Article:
How many cars do you usually pass during your drive to work every morning?
These statistics come the heels of a massive effort to focus attention on the dangers of distracted driving. The California Highway Patrol has recently been focusing nearly exclusively on enforcing the state’s distracted driving ban, but still, the numbers show that many drivers simply are not getting the message.
The results showed an increase in distracted drivers; the overall rate was 10.8% of drivers were using their phone in some way while behind the wheel. During a similar observational study last year, only 7.3% of drivers were distracted by phones.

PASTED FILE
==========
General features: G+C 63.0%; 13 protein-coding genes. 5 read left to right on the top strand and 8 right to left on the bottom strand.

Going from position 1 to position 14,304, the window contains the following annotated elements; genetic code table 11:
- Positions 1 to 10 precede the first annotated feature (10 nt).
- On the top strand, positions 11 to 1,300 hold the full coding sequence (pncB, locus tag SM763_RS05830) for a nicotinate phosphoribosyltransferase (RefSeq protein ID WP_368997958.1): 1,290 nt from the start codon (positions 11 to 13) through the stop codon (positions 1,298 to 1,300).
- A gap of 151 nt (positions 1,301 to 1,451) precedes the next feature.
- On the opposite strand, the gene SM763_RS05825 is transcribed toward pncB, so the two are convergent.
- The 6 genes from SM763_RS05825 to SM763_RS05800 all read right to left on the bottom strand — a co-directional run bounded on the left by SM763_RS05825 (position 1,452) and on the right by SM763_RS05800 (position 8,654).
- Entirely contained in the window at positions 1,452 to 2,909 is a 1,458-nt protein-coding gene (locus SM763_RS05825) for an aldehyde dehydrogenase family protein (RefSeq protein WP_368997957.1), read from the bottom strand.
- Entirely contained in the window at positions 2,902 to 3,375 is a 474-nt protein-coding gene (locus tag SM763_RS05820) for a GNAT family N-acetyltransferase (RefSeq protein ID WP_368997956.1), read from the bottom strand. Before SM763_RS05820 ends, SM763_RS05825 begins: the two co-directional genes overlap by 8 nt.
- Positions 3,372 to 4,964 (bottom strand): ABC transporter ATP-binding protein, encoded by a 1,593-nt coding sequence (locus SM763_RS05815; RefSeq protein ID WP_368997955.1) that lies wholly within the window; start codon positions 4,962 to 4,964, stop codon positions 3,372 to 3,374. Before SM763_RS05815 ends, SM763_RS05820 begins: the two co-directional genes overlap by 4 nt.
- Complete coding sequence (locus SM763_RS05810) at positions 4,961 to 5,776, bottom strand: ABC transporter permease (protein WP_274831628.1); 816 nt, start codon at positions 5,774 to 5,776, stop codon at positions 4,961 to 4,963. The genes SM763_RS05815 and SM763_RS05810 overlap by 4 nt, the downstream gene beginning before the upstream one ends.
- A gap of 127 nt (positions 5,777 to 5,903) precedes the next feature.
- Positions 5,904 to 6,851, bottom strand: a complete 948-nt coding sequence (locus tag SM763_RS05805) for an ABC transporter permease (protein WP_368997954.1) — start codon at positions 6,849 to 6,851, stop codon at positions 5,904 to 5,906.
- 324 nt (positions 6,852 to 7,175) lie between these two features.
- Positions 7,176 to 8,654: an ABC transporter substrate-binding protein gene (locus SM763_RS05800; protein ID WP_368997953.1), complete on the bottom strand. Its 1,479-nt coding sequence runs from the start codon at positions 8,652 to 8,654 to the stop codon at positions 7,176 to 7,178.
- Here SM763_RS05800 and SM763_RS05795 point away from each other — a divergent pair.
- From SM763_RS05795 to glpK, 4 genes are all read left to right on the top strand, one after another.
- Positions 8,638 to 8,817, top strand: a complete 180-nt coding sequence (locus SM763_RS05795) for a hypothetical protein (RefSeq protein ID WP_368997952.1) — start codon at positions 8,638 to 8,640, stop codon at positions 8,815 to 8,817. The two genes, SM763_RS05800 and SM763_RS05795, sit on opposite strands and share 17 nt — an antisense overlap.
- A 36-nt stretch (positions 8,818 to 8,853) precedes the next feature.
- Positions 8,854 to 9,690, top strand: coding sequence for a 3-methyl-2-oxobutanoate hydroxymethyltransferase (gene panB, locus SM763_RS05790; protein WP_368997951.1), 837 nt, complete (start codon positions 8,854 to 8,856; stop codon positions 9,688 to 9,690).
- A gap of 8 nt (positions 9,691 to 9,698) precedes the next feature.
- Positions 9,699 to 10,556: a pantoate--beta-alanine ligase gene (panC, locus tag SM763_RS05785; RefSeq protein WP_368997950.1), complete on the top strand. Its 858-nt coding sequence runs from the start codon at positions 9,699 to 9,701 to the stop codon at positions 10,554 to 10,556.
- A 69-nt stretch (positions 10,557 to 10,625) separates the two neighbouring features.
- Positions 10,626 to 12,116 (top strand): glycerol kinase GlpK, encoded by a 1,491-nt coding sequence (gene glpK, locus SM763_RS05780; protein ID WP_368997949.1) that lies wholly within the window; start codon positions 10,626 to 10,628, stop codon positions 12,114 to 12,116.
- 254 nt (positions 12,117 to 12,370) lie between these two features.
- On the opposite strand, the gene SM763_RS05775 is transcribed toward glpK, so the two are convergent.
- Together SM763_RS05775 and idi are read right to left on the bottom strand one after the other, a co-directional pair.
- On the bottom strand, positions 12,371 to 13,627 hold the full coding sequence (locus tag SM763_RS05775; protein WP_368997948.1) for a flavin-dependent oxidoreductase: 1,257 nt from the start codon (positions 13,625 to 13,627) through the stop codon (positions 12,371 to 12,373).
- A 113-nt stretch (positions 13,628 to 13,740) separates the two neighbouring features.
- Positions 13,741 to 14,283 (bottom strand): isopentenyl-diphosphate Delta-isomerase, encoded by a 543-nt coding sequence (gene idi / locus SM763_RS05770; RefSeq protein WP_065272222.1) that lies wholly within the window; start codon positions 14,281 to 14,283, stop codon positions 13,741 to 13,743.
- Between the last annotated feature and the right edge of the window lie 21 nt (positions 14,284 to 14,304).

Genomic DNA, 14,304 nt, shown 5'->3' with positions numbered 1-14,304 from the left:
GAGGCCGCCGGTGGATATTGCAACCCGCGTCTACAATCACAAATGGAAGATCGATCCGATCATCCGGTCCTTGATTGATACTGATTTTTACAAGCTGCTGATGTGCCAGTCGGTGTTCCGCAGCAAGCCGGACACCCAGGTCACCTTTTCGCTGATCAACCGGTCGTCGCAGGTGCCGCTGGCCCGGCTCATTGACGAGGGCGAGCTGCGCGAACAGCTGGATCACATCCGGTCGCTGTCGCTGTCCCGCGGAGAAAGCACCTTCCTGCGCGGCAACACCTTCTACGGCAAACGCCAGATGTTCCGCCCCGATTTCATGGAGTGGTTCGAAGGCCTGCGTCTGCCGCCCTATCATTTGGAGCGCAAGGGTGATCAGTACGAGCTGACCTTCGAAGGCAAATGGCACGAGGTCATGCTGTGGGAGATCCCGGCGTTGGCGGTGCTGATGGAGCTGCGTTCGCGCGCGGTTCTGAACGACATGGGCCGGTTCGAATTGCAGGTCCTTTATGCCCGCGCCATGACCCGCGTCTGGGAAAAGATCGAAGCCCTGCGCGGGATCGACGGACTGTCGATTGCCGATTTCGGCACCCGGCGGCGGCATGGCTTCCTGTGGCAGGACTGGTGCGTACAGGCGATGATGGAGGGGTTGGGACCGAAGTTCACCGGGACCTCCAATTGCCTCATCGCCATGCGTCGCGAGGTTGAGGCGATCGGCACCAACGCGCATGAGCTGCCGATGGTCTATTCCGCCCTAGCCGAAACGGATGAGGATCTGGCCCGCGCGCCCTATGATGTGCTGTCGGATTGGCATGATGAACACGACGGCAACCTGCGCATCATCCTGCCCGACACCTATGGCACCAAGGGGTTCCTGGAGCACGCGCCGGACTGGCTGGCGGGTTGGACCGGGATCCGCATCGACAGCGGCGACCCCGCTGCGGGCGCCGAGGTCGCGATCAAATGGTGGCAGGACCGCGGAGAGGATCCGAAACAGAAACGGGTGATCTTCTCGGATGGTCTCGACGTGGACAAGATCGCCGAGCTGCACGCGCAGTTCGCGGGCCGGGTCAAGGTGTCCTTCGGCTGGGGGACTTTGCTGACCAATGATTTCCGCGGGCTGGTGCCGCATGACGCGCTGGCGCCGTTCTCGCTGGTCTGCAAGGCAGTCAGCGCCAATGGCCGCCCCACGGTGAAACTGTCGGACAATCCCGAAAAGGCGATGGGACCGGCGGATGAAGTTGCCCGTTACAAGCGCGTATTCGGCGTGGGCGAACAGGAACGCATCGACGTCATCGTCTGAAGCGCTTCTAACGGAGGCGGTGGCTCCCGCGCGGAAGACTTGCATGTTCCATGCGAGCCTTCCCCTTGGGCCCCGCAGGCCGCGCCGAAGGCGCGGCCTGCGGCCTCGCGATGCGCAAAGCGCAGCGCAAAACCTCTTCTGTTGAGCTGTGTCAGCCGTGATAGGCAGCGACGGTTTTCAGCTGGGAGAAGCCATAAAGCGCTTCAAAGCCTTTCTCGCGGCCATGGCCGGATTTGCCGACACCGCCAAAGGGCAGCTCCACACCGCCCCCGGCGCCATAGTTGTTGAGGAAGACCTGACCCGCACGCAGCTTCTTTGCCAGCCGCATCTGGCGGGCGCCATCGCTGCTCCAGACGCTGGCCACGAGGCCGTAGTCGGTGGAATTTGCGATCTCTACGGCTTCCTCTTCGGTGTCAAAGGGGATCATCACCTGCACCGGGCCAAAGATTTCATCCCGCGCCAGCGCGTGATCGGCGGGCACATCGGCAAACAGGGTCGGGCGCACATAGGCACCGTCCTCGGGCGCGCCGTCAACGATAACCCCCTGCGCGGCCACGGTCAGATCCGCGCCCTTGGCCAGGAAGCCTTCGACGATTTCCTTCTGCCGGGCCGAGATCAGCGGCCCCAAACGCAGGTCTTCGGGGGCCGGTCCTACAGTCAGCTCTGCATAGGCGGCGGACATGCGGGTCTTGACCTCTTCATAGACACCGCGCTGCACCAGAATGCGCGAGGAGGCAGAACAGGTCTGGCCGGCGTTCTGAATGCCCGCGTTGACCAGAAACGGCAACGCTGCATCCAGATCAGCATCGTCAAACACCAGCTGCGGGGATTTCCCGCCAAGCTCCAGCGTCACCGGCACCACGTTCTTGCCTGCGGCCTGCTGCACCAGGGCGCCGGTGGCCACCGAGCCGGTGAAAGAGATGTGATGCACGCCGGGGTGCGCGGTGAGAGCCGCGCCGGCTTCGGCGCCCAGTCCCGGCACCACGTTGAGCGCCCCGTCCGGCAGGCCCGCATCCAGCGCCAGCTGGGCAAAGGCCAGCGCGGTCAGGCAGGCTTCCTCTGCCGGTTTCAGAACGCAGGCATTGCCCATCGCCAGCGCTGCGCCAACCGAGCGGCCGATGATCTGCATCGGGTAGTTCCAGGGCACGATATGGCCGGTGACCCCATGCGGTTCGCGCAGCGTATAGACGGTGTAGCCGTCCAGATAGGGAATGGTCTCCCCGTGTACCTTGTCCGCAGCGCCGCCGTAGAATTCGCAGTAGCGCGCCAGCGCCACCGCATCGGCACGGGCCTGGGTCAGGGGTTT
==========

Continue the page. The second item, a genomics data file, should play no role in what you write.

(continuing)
While there were increases in every age group, the California Office of Traffic Safety says the most dramatic increase was in the 16-to-25-year-old group, reportedly doubling from 9% in 2011 to 18% in 2012.
This younger group of drivers is more comfortable using smartphones to stay in contact, and utilize various apps.
“Now that smartphones are becoming the majority, people are using them more often and in many more ways. This might be helpful in a lot of places, but definitely not behind the wheel,” said OTS Director Christopher J. Murphy in a press release.